One of England’s leading headmasters has said that narrowing the gap between Oxbridge and other top universities in this country will only benefit students – and that the change is already happening.
Speaking to the Times, the incoming chairman of the Headmasters and Headmistresses Conference Tim Hands said: “We are going to have a super Ivy League of Imperial, UCL, LSE, and then Oxbridge won’t be so apart, which must be good for our society. We are already getting towards it.”
Hands is presently Master of Magdalen College School, in Oxford, one of the leading schools for A-level results in England – sending 47 pupils to Oxford and Cambridge this year.
Discussing the emphasis placed on an Oxbridge education, Hands said that if the ‘hegemony’ of the two institutions were removed, young people would be the ones to benefit.
“Parents and pupils do tend to see those universities - after all, they have their own term, Oxbridge - as being apart, in a league of their own. I think that can be very harmful to young people’s self-perceptions and to parents’ aspirations,” he told The Times.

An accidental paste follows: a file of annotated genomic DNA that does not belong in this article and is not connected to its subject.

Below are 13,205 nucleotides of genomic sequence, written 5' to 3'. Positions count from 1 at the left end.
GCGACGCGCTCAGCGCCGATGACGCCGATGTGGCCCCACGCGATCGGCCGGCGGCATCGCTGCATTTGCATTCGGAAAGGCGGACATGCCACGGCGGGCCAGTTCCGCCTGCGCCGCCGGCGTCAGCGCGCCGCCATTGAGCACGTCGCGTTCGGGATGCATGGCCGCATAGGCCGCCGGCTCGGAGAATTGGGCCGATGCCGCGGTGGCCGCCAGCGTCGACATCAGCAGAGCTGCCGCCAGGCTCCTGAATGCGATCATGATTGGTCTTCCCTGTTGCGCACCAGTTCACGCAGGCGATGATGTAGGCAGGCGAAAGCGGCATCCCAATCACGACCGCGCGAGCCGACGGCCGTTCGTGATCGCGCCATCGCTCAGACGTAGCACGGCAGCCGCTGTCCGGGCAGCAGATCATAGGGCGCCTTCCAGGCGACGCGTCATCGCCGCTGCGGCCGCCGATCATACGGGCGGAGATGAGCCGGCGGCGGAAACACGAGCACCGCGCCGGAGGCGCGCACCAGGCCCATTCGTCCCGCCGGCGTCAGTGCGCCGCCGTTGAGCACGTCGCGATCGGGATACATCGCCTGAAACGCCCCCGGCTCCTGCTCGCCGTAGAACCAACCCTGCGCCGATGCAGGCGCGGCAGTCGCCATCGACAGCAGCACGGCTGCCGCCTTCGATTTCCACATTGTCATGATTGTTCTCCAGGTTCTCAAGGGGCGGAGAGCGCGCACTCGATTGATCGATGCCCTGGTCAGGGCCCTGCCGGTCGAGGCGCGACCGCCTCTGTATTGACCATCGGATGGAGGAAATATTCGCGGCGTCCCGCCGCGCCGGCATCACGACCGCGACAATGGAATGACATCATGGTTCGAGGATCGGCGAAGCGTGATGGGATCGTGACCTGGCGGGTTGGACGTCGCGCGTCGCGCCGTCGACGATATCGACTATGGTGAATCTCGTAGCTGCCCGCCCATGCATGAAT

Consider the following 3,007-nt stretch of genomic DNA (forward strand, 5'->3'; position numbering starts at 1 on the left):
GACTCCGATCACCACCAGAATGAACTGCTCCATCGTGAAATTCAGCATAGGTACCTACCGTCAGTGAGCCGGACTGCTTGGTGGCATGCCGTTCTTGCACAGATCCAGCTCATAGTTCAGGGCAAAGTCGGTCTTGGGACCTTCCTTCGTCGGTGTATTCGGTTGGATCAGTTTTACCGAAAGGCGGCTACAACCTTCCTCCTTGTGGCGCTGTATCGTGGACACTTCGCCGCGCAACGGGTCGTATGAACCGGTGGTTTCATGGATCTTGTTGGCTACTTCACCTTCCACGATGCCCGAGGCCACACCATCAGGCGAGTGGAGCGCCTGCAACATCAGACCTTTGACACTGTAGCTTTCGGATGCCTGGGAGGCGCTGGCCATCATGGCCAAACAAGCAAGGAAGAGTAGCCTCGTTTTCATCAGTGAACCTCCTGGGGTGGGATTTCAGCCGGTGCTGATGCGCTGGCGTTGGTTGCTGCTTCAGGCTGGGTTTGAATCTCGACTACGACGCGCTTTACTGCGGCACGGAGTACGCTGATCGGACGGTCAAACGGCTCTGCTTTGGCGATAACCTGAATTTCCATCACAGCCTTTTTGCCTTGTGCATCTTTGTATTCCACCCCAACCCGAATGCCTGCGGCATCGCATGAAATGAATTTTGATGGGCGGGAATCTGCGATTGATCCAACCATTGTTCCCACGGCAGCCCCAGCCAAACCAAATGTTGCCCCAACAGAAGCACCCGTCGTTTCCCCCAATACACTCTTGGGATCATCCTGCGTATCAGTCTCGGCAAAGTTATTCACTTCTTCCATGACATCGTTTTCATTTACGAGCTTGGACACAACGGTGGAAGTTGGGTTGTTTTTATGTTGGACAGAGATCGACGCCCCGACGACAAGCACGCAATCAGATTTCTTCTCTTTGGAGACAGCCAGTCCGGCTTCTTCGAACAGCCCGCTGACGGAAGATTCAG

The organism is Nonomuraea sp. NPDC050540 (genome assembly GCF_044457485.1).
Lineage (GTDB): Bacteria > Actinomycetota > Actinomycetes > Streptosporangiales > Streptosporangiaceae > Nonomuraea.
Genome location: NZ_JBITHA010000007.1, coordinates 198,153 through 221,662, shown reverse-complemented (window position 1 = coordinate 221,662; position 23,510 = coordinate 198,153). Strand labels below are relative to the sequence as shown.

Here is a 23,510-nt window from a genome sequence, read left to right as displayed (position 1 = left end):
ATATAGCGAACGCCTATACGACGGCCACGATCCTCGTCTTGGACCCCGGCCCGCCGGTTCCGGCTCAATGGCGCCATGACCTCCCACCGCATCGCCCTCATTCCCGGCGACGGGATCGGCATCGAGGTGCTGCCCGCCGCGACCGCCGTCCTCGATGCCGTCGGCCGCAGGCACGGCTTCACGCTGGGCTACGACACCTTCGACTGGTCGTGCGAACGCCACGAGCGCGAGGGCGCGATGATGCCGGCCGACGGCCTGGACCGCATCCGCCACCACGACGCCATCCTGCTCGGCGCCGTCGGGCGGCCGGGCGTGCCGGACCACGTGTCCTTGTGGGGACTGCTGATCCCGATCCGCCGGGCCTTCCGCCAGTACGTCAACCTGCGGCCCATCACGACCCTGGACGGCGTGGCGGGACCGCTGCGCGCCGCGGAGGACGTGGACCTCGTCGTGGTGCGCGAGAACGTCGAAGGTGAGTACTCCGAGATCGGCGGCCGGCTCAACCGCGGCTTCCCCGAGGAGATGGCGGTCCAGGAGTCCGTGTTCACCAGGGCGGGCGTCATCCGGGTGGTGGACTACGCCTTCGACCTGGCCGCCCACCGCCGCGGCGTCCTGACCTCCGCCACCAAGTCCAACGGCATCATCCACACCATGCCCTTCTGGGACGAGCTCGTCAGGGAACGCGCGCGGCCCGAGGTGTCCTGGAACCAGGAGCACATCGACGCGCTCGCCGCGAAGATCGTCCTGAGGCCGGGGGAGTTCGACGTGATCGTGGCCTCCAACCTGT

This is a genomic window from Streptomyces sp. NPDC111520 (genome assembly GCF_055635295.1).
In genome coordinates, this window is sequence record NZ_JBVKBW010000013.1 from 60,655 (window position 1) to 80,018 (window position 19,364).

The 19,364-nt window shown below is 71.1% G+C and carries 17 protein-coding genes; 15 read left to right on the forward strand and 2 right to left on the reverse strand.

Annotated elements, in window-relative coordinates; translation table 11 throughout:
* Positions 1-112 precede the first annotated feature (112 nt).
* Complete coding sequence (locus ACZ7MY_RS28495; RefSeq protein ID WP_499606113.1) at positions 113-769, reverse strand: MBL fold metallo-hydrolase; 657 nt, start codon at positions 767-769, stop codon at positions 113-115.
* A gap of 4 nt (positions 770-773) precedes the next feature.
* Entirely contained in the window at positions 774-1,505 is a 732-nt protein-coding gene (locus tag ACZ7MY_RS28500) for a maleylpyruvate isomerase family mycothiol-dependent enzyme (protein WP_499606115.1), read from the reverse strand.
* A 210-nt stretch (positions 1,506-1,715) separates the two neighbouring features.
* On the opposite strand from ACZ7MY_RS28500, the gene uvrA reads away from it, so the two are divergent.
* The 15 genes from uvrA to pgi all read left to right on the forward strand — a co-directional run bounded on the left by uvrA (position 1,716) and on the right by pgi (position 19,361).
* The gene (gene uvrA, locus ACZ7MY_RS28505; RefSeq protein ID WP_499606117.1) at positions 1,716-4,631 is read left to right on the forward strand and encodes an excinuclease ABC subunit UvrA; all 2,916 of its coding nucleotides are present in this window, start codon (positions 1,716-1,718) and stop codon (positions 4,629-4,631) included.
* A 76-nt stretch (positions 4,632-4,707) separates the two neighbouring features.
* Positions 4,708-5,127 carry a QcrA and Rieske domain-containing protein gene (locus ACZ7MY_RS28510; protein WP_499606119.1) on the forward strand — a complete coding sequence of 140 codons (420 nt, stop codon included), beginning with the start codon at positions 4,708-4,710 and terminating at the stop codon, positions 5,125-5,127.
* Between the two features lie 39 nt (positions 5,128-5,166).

His comments come after Oxford released numbers demonstrating that around 17,000 pupils applied for only 3,000 undergraduate places this year.
Regarding rankings in the league tables, Oxford and Cambridge continue to dominate, however, this year's Complete University Guide placed the London School of Economics (LSE) in third – only 35 points behind Cambridge in first, and 15 behind Oxford’s second.
A spokesperson for Oxford said: "We have often said that that Oxford and Cambridge are not the be-all and end-all. We received more than 17,000 applications last year for 3,000 undergraduate places, so many very talented students go to other excellent universities and thrive there.
"We would never claim that Oxford was the only route to success: indeed, our vice-chancellor did his undergraduate degree at the University of Exeter, while our director of undergraduate admissions attended the University of Sheffield.”